Rotational Training: A First-Hand Perspective of Well-Rounded Training for a STEM Career
A few years back, a science, technology, engineering, and mathematics (STEM) career wasn’t a popular choice among young people, but that trend is changing. According to a recent study by the Office of Occupational Statistics and Employment Projections, STEM occupations are projected to grow faster than the projected average for all occupations over the next few years. While this is now becoming a growing field for many young people, it’s one I’ve always wanted to join. I excelled in math, science, and chemistry in school, so I always knew I wanted to make that my career.
I was studying chemical engineering and energy systems at Syracuse University when I heard about Entegris, a global leader in advanced materials science for the semiconductor and specialty chemicals industries. A family member who works at Entegris let me know about the company’s intership program, so I applied after my sophomore year and completed two internships during summer breaks over the next couple of years. After finishing school, I was accepted into Entegris’ Rotational Training program. Upon graduation, I joined Entegris’ Danbury, CT, facility that works to develop specialty gases used in semiconductor manufacturing.
Not a Typical Rotational Role
The Rotational Training program runs for three years and allows trainees to immerse themselves in three core business areas of the company. The program’s main goal is that, upon completion, trainees will enter their permanent roles well-versed in how the company functions and well-prepared to contribute at a high level.
The program is also valuable from an employee retention perspective, as it demonstrates the value Entegris places on its training and its team members. As such, in addition to the work, program participants have access to company executives and other senior management who provide sought-after advice and answer any questions we may have. The company’s culture creates an atmosphere where everyone who works there is happy to help the trainees in any way they can because they see it contributing to the overall success of the company.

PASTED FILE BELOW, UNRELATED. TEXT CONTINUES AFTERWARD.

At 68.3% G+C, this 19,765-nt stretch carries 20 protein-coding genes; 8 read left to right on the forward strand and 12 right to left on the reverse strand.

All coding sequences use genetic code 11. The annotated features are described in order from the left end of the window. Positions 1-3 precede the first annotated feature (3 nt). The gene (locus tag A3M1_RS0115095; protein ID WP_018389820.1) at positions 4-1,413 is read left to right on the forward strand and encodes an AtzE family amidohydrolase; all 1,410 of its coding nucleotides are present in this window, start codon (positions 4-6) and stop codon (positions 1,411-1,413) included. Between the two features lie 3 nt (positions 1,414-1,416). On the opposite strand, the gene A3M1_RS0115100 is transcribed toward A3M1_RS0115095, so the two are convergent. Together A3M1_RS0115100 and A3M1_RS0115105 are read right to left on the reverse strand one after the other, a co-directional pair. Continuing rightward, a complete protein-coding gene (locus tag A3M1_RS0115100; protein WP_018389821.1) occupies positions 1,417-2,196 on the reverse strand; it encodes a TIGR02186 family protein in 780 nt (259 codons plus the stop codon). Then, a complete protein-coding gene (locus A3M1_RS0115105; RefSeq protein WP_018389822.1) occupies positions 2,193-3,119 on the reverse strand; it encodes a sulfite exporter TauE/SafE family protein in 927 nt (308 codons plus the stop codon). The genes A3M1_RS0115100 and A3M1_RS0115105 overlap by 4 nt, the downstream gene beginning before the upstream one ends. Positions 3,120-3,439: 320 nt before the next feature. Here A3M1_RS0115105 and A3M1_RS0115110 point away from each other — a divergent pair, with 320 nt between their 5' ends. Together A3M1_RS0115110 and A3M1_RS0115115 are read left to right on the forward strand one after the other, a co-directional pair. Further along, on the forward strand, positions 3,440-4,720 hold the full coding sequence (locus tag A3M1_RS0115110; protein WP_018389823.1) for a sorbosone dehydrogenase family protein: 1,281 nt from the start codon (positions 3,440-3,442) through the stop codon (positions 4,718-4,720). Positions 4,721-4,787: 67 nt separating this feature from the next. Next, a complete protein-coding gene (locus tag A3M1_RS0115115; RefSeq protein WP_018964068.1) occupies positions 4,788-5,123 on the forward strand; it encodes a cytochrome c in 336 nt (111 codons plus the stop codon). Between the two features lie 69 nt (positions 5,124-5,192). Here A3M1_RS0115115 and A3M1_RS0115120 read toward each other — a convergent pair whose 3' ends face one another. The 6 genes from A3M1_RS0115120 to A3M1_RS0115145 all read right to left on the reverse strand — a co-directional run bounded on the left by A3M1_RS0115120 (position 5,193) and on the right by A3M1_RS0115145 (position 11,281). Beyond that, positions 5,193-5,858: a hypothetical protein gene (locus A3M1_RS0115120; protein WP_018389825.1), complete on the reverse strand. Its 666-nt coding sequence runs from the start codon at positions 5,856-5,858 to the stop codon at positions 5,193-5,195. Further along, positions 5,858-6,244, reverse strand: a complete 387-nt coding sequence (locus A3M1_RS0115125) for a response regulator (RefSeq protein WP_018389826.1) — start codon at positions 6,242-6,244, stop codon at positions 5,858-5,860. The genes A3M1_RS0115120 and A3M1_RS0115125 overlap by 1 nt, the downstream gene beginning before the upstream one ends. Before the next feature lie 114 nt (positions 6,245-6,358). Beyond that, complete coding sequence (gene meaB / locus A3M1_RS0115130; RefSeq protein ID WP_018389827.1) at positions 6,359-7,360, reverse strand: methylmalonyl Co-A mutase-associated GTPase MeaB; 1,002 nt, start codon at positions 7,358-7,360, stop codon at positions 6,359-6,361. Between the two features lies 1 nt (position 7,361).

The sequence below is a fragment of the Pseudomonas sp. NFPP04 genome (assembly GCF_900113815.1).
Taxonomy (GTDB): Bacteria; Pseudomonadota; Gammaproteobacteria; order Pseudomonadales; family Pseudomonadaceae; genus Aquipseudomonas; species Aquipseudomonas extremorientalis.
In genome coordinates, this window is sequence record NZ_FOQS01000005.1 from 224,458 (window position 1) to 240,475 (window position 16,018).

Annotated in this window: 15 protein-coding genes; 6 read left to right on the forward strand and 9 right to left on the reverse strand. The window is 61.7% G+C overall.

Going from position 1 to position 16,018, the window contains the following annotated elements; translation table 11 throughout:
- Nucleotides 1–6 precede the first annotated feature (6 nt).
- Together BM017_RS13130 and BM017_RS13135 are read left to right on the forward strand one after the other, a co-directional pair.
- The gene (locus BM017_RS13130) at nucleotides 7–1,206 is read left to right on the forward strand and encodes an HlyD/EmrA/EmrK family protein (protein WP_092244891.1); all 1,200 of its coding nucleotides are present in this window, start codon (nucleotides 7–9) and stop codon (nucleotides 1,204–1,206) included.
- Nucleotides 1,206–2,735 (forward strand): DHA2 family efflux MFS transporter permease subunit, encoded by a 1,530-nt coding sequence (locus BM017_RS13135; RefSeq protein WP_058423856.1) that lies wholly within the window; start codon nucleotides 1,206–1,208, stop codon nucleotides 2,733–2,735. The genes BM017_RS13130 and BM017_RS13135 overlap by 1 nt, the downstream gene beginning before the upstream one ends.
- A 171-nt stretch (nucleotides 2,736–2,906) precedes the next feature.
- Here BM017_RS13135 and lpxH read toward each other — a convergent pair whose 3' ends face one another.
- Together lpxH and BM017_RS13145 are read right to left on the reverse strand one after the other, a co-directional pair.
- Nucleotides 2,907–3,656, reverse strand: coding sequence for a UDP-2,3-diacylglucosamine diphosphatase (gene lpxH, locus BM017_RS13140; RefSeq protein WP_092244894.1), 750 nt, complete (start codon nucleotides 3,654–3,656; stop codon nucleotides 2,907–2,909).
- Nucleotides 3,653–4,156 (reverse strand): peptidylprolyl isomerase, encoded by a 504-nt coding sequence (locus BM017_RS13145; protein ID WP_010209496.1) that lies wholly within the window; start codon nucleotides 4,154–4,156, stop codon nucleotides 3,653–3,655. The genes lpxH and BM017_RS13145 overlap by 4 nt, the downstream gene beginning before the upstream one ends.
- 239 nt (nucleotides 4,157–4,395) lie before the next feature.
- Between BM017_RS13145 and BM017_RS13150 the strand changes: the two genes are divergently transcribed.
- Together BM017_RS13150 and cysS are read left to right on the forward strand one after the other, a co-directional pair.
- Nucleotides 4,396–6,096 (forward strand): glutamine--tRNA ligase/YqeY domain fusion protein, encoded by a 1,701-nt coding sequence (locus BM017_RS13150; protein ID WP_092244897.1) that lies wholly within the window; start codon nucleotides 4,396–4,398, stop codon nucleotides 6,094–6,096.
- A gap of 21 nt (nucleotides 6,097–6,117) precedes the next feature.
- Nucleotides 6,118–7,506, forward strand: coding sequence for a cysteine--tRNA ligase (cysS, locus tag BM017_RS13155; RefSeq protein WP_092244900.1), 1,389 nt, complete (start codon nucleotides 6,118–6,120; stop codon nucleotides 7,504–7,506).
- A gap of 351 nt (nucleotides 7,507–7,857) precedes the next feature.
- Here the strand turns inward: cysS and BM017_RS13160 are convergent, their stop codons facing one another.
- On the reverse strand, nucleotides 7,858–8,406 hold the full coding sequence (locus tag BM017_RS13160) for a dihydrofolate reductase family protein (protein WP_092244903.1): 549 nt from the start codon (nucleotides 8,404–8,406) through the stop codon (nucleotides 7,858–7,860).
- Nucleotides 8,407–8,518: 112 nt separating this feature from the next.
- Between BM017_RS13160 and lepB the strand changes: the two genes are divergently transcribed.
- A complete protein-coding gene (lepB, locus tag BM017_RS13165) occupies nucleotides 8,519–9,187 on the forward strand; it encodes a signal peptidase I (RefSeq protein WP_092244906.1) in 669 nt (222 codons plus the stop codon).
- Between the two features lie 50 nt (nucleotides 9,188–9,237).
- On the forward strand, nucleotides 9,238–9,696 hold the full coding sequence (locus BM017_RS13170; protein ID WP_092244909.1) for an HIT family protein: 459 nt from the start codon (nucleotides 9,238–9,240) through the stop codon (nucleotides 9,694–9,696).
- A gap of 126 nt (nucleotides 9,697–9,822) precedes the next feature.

Today, I am in the second year of the program. The first year I spent in quality control helping customers identify issues they may have with the products we make. I then worked with my team to deliver solutions for those issues. Now I’m working with a team in research development to troubleshoot the root cause of product failures and to develop solutions that will optimize the products we produce moving forward. After that, I’ll be working in manufacturing as a manufacturing engineer, which I think will be interesting because I’ve never worked in manufacturing before, and I hope it will help me hone my research and development skills. It also will deepen my appreciation for the products we create, which must not only be scalable but also held to the highest standard.
Each year has been a true learning experience that has helped me develop both my technical and business skills.
Helping Find My Right Career Path
When I complete this program, I plan to pursue a career in product management, which is a career path I don’t think I would have chosen if I hadn’t gone through this training. In school, you learn about your major, but they don’t teach you all the business aspects that go along with it and what it’s actually like to deal with customers. Through this program, I’ve found that I’m attracted to the business aspect of this industry because at the end of the day, we need to create products and solutions to meet our customers’ real-world business needs.
But I still have more than a year left in the program, so there is still a chance I may learn something else that will steer me in a different career direction.
Is a Rotational Program Right for You?
This training program is different from any other rotational position I have ever done, and I highly recommend this kind of training. A long-term training program like this allows you to become involved in many different areas of the company’s business operations. You can see how each division works together to create high-quality products that bring value to their customers. It also has given me perspective on how the entire semiconductor industry operates.
If I could offer some advice to young people thinking about a career in STEM, I would say to pay attention to the math and science classes that interest you and keep an open mind. You never know what opportunities may present themselves to you as you go along your journey.
Rachel Fricker is a trainee at Entegris, a global leader in advanced materials science for the semiconductor and specialty chemicals industries.